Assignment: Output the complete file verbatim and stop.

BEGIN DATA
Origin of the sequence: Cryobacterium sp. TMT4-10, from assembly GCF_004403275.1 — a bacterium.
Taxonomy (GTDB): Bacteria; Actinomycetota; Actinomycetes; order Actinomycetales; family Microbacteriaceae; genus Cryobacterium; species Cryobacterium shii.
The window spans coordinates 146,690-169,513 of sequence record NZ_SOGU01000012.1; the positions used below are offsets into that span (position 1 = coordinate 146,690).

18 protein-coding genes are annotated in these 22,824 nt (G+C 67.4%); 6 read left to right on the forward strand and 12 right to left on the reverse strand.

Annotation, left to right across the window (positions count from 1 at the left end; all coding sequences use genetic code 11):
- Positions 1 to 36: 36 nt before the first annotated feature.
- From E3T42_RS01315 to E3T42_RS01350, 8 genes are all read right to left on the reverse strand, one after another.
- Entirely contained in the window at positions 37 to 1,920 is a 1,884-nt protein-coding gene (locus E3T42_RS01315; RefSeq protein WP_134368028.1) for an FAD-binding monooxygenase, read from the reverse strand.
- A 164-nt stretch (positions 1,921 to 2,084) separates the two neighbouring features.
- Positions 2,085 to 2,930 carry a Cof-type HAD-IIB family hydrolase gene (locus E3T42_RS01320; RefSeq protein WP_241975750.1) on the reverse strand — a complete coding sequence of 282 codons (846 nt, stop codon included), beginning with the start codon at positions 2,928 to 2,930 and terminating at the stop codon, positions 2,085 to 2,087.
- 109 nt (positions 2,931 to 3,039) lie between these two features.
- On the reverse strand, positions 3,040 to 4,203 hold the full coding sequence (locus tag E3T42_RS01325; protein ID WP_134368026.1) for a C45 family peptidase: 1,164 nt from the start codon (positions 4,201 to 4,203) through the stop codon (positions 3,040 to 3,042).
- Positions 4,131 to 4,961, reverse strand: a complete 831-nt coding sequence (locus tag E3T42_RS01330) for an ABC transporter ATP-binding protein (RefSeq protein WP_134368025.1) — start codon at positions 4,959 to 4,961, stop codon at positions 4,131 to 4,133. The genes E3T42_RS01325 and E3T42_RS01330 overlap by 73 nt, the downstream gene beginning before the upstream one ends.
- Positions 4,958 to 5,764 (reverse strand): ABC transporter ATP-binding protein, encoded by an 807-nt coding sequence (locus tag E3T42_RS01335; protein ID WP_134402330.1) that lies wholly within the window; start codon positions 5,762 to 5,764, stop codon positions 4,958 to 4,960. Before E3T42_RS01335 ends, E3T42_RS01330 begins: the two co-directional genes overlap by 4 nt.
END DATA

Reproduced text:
Origin of the sequence: Cryobacterium sp. TMT4-10, from assembly GCF_004403275.1 — a bacterium.
Taxonomy (GTDB): Bacteria; Actinomycetota; Actinomycetes; order Actinomycetales; family Microbacteriaceae; genus Cryobacterium; species Cryobacterium shii.
The window spans coordinates 146,690-169,513 of sequence record NZ_SOGU01000012.1; the positions used below are offsets into that span (position 1 = coordinate 146,690).

18 protein-coding genes are annotated in these 22,824 nt (G+C 67.4%); 6 read left to right on the forward strand and 12 right to left on the reverse strand.

Annotation, left to right across the window (positions count from 1 at the left end; all coding sequences use genetic code 11):
- Positions 1 to 36: 36 nt before the first annotated feature.
- From E3T42_RS01315 to E3T42_RS01350, 8 genes are all read right to left on the reverse strand, one after another.
- Entirely contained in the window at positions 37 to 1,920 is a 1,884-nt protein-coding gene (locus E3T42_RS01315; RefSeq protein WP_134368028.1) for an FAD-binding monooxygenase, read from the reverse strand.
- A 164-nt stretch (positions 1,921 to 2,084) separates the two neighbouring features.
- Positions 2,085 to 2,930 carry a Cof-type HAD-IIB family hydrolase gene (locus E3T42_RS01320; RefSeq protein WP_241975750.1) on the reverse strand — a complete coding sequence of 282 codons (846 nt, stop codon included), beginning with the start codon at positions 2,928 to 2,930 and terminating at the stop codon, positions 2,085 to 2,087.
- 109 nt (positions 2,931 to 3,039) lie between these two features.
- On the reverse strand, positions 3,040 to 4,203 hold the full coding sequence (locus tag E3T42_RS01325; protein ID WP_134368026.1) for a C45 family peptidase: 1,164 nt from the start codon (positions 4,201 to 4,203) through the stop codon (positions 3,040 to 3,042).
- Positions 4,131 to 4,961, reverse strand: a complete 831-nt coding sequence (locus tag E3T42_RS01330) for an ABC transporter ATP-binding protein (RefSeq protein WP_134368025.1) — start codon at positions 4,959 to 4,961, stop codon at positions 4,131 to 4,133. The genes E3T42_RS01325 and E3T42_RS01330 overlap by 73 nt, the downstream gene beginning before the upstream one ends.
- Positions 4,958 to 5,764 (reverse strand): ABC transporter ATP-binding protein, encoded by an 807-nt coding sequence (locus tag E3T42_RS01335; protein ID WP_134402330.1) that lies wholly within the window; start codon positions 5,762 to 5,764, stop codon positions 4,958 to 4,960. Before E3T42_RS01335 ends, E3T42_RS01330 begins: the two co-directional genes overlap by 4 nt.